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24/12/2017

AAST 2017: Utilité du TXA encore questionnée

Late TXA utilization is associated with Iincreased blood product transfusion: A secondary analysisof the pragmatic randomized optimal platelet and plasma ratios  (PROPPR) study

Aravind K. et AL . Session: XIIIA: Papers 45-54: Preclincial/Translational Science Paper 52

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Ce poster présenté au dernier AAST 2017 est une ré-interprétation de données de l'étude POPR. Il semblerait qu'au delà des premières heures l'administration précoce (dans la 1ère heure) de TXA n'améliore pas la survie à 24h et un mois. L'administration tardive (après la 1ère heure mais avant la 3ème) majorerait les besoins transfusionnels. Les auteurs de ce poster attirent l'attention sur la disparité des groupes comparés, ce qui peut expliquer leurs résultats.

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Introduction:

Exsanguination is the leading cause of preventable death after trauma. In addition to a balanced ratio blood component strategy, tranexamic acid (TXA) is used as an adjunct in hemorrhaging patients. This secondary analysis was performed to determine the incidence of TXA utilization and outcome in patients predicted to receive a massive transfusion (MT) in level 1 trauma centers.

Methods:

Trauma patients who were predicted to require a MT and admitted to 12 level I North American trauma centers were studied. Patients were divided into those who received TXA and those who did not. We examined 3 hour, 24 hour, and 30 day mortality. We also examined incidence of thromboembolic events, blood product administration within the first 24 hours, length of stay (hospital free days), ICU free days, as well as development of complications including acute respiratory distress syndrome (ARDS), acute kidney injury (AKI), sepsis, and multisystem organ failure (MOF). In our multivariate analysis, we controlled for Injury Severity Score (ISS), Glasgow Coma Scale (GCS), treatment group, mechanism of injury, hypotension and/or tachycardia on admission, geriatric patient (age > 65), and site as independent variables.

Results:

137 out of 680 (20.1%) patients in the PROPPR study received TXA with 130 patients receiving TXA within the first 3 hours after admission. Other adjunctive therapies administered included cryoprecipitate (25.4%), and others (6.6%). The incidence of TXA administration did not differ between the ratio groups (50.3% vs 47.4%, p=0.55), but patients receiving TXA were more severely injured with a median ISS of 34(21) vs 26(20), p<0.01  and a lower median(IQR) GCS of 9(12) vs 14(12),  p<0.01. Multivariate linear regression analysis revealed no association between TXA administration and blood transfusion requirements (Table 1). Further analysis revealed that patients who received late (from >1 hour to ≤3 hours after arrival) TXA (41 patients) experienced increased blood requirements in the first 24 hours (Table 1) compared to those remaining 543 patients that did not receive TXA. There was no difference in blood product requirement in those patients who received TXA early (≤1 hour) (89 patients) versus those that did not receive TXA. In patients that receiv ed TXA, there was an increased incidence of ARDS(OR (95% CI) 1.99 (1.06,3.73), p=0.03), AKI (1.90 (1.13,3.20), p=0.01), and MOF (4.18 (1.52,11.48), p<0.01) even when controlling for the factors mentioned above. There was also a difference in adjusted 3 hour mortality (OR (95% CI) 0.22 (0.07,0.73), p=0.01) but not 24 hour (0.61 (0.30,1.24), p=0.18) or 30 day mortality (1.42 (0.78,2.59), p=0.25) for any TXA administration. There was no difference in adjusted thromboembolic events or adjusted length of stay. Subgroup analysis with additional variables that were found to have a difference between groups with a p​<0.20 were added to the regression model including hematocrit, platelet count, international normalized ratio, creatinine, lactate, and R value on thrombelastography. This analysis showed an increase in PRBC transfusion with late TXA administration (16 out of 232 patients, 7.51 (0.46,14.56), p=0.04), but showed no difference in FFP or platelet administration.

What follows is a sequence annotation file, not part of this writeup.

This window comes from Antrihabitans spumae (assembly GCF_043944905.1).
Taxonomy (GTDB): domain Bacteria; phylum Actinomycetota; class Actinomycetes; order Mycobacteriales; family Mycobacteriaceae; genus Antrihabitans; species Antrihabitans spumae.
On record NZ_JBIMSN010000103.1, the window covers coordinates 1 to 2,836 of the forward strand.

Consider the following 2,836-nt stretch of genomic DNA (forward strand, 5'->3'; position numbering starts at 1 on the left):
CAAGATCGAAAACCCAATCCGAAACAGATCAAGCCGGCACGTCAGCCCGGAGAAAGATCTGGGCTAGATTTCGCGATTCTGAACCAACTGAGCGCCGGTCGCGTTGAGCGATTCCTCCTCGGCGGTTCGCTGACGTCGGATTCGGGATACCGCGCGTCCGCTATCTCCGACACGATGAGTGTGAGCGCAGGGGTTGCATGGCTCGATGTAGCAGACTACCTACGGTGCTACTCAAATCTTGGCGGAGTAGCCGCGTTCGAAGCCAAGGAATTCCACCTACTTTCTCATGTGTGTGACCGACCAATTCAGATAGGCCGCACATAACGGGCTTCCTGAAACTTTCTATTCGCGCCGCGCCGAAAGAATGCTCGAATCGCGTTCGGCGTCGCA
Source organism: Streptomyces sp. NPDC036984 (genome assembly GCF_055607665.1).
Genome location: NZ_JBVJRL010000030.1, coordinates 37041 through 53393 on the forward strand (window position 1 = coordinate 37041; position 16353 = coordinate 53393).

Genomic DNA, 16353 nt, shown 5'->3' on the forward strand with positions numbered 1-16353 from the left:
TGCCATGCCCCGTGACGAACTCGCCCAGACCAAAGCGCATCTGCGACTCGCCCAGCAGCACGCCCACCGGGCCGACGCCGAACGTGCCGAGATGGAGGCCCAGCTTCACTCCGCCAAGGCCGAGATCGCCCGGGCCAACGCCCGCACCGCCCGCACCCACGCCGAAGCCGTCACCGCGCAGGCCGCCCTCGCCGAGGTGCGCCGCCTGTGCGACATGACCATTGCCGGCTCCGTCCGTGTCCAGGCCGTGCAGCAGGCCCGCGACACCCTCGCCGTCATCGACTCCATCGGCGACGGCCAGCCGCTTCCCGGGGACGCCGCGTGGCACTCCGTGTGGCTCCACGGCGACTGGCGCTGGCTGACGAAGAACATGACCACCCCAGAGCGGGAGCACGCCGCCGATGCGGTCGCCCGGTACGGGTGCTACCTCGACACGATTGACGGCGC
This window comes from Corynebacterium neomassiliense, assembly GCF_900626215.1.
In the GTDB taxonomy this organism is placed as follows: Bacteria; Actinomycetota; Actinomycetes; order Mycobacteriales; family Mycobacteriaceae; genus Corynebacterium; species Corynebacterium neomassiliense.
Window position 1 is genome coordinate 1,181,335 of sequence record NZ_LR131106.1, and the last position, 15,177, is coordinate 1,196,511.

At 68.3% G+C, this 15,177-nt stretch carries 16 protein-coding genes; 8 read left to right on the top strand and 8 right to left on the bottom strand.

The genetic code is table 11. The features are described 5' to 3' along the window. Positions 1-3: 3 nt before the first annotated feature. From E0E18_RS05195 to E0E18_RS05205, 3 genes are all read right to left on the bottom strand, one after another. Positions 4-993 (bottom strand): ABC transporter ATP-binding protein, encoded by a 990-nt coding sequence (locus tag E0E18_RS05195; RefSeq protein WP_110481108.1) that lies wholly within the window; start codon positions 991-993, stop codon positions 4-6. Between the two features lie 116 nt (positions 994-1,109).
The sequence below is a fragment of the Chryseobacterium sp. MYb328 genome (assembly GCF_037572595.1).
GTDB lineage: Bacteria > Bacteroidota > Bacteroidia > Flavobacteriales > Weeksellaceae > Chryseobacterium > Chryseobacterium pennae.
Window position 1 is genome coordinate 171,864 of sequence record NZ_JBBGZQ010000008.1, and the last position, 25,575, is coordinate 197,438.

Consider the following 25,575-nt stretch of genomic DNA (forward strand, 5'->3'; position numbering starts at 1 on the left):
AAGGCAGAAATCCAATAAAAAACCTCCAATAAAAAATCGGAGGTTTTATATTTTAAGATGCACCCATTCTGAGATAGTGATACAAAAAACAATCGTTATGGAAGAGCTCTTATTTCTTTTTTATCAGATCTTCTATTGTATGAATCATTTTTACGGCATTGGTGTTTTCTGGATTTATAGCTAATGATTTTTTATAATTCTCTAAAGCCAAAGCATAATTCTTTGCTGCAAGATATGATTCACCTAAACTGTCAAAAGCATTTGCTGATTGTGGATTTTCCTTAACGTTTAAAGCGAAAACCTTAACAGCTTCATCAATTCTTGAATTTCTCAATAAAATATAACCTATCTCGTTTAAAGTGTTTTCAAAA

Conclusion: Early TXA use was not associated with improved outcomes. Late TXA use was associated with increased blood product resuscitation. TXA administration in general was associated with improved 3 hour mortality. This did not translate to an improvement in mortality at 24 hours or 30 days. There was a significant increase in the incidence of ARDS, AKI, and MOF in patients who received TXA but this analysis is limited by the differences in the 2 populations despite attempts to control for them

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